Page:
Mitski’s “Two Slow Dancers” and the Musical Depiction of Growth

TO THINK THAT WE COULD STAY THE SAME

TO THINK THAT WE COULD STAY THE SAME

TO THINK THAT WE COULD STAY THE SAME

The silence of the morning is the only kind of silence that doesn’t suffocate you. It frees you.

We talk a lot about the soundtracks of our lives: silence, alarms, trains, nature, songs, the list goes on. We talk a lot about music being a doorway to our own emotions, something that can describe what it means to be human when just words cannot. We talk a lot about finding ourselves through sound, through a band we first loved when we were 14 and that now we’ll never forget. Music defines moments and periods in our lives.

Mitski is an artist whose work is so often discussed to be defining of early adulthood, of womanhood. She accomplishes this not only through palpable lyrics, but through the support of illustrative and evocative musical accompaniment.

“Two Slow Dancers”, the final song on Mitski’s Be The Cowboy, is a lament for lost love, lost youth. A song that understands life is not permanent, that youth fades away with the ability to love freely, fully, unabashedly. It’s about Death, and the little deaths that haunt us in between.

Is it freeing to understand that life is driven by finality? Can we find peace in acceptance?

The setting of “Two Slow Dancers” is a familiar school gymnasium. Mitski laments how “they’re all the same”, how “it would be a hundred times easier if we were young again” over two alternating chords played on a piano that sounds like it’s underwater, echoing from a distance far away. Just like our memories echo in our heads. As she sings “and the ground has been slowly pulling us back down”, a harsh swishing sound echoes through the soundscape, illustrating the depth of these words, the fear of these words.

“To think that we could stay the same”, she sings with more force, forte, as the soundscape opens up to include strings and jarring electronic effects. “We’re just two slow dancers, last ones out”, she repeats, ruminates, softly, as the music fades away. There’s something unforgettable about those simple alternating chords in the piano, a memory that won’t go away, an understanding that has been finally obtained. The song ends with these plodding chords, once stuck in the same mid-register, ascending without cadence, finality without closure. It ends on a question, not an answer.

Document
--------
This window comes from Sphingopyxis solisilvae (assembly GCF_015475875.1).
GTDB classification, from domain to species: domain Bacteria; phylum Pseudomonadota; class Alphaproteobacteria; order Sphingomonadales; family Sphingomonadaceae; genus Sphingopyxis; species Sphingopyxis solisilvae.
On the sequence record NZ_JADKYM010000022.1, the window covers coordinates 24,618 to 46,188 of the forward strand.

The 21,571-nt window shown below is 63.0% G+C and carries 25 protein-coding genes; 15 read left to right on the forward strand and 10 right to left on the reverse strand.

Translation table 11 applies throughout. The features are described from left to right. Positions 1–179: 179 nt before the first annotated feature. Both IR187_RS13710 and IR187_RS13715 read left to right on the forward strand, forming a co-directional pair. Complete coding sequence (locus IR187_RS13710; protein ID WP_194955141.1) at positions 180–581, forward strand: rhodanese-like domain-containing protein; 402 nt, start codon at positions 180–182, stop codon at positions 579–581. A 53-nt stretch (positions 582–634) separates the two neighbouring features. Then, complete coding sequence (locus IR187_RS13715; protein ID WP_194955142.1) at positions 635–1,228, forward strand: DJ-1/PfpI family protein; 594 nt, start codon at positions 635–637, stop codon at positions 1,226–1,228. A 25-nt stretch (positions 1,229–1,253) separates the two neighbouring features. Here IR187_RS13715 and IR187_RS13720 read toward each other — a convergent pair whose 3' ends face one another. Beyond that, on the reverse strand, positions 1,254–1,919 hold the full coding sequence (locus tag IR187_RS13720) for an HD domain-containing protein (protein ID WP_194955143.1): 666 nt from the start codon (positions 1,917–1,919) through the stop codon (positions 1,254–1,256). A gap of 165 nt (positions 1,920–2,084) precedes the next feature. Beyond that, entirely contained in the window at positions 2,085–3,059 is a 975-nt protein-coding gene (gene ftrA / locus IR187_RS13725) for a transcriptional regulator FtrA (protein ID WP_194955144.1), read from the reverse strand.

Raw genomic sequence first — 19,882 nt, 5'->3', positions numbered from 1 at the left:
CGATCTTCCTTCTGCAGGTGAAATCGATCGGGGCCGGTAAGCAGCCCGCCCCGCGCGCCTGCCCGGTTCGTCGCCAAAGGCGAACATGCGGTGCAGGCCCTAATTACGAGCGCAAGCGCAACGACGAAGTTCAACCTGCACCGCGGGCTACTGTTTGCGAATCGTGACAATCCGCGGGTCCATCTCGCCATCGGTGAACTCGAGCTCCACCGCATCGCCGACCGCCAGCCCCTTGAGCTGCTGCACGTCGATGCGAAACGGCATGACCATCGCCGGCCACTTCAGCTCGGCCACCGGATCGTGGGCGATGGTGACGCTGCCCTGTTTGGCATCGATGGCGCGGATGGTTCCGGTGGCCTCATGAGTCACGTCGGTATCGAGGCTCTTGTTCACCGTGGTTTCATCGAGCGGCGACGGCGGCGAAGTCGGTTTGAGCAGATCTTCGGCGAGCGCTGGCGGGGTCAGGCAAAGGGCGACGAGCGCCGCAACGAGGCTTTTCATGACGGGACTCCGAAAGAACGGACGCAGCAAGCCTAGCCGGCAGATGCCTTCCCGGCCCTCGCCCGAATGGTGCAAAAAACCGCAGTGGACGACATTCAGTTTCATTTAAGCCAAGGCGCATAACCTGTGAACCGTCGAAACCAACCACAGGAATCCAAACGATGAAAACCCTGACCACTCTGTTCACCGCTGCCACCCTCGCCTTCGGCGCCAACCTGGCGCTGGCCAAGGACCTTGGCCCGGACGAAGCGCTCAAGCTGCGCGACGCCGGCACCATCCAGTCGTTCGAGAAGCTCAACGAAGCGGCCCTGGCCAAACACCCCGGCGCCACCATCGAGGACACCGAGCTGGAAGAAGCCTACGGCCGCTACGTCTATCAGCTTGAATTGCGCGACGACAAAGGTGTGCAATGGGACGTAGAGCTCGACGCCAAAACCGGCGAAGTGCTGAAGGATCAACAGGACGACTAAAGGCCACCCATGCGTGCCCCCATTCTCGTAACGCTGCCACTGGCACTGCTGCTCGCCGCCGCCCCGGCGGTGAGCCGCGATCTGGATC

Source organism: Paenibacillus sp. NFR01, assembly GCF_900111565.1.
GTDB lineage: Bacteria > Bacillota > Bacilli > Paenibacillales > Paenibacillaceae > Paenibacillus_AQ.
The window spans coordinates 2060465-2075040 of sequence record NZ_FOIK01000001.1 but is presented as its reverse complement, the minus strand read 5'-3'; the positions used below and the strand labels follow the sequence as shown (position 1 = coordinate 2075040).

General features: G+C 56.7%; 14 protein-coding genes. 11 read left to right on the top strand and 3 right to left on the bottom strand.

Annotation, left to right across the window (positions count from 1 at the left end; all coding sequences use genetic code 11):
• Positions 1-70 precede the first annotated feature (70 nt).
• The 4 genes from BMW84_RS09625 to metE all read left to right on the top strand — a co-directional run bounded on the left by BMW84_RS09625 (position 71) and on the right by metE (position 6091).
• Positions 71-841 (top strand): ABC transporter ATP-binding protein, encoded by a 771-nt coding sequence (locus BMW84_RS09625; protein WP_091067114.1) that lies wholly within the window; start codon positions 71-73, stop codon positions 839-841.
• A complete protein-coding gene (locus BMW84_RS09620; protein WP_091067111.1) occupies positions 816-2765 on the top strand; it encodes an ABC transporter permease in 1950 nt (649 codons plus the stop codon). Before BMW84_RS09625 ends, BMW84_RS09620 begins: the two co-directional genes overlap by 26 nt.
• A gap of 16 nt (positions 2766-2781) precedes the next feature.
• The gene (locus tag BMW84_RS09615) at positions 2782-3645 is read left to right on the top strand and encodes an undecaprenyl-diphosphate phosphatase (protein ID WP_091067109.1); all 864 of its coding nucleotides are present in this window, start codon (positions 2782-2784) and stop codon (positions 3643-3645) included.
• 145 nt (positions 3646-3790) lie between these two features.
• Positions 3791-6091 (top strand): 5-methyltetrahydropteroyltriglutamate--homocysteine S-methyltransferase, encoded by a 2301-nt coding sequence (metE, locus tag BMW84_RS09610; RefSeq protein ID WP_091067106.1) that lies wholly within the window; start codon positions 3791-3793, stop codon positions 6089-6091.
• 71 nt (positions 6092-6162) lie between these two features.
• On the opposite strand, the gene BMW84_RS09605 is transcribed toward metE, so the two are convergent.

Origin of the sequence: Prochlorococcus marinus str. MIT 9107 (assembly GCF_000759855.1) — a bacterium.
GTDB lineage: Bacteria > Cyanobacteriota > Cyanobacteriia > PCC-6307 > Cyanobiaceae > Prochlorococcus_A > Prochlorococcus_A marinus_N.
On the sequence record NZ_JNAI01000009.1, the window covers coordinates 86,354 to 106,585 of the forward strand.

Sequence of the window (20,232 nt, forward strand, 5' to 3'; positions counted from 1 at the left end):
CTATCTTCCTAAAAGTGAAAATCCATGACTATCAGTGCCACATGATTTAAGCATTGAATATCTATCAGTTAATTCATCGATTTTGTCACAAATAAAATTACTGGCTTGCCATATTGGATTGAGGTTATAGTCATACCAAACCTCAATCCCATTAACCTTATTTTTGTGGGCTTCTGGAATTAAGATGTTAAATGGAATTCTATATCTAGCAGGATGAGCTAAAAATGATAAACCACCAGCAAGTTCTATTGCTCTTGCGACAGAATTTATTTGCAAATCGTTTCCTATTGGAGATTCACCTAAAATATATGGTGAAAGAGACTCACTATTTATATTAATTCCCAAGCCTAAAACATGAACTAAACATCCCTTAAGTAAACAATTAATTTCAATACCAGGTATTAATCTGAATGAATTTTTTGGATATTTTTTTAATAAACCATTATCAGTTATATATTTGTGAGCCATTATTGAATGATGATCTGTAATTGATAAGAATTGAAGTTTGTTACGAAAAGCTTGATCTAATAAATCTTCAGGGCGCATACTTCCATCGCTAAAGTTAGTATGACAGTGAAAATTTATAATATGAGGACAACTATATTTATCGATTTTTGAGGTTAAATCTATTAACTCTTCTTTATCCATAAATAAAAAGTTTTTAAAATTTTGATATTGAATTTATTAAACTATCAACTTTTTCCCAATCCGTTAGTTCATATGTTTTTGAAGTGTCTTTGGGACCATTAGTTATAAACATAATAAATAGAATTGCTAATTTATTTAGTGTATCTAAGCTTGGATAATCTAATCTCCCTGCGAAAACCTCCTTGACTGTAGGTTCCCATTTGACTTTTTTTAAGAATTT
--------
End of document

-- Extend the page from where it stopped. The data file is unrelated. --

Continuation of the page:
Understanding: we cannot stay the same. It would be easier if we were young, wouldn’t it? If the pain of loss hadn’t touched our hearts, if the piano was more than just basic alternating chords, instead a whole symphony of sounds concocting our stories. Yet there is a peace in resolution. “To think that we could stay the same”. How foolish to dream of the past being the present being the future. We’re always growing, changing. Memory is saved in little bubbles, preserved moments of time that yield the perfection of the glossy images we conjure up in our heads.

The choice to end the song, and the album, a work that so strongly speaks to the importance of owning oneself outside of the gaze of others, on a question rather than an answer, is really quite telling. Instead of Self Identity existing as a single entity, in stasis, it is something that is always growing, always changing. With the acceptance of finality, the acceptance of change, comes the acceptance that our own Self will exist differently throughout time. Yes, “Two Slow Dancers” is about endings. It is about the unwillingness to let go, those few chords stuck in alternation until the very last possible moment. Music that uses simple alternating chords in conjunction with full-bodied, luscious strings, and ends with an ascension to hope in the face of fear, shows us that the inevitable isn’t necessarily so bad. It simply is.

To learn to love to learn to grow to learn to change is to be alive. Maybe this is the defining discovery of “growing up”.

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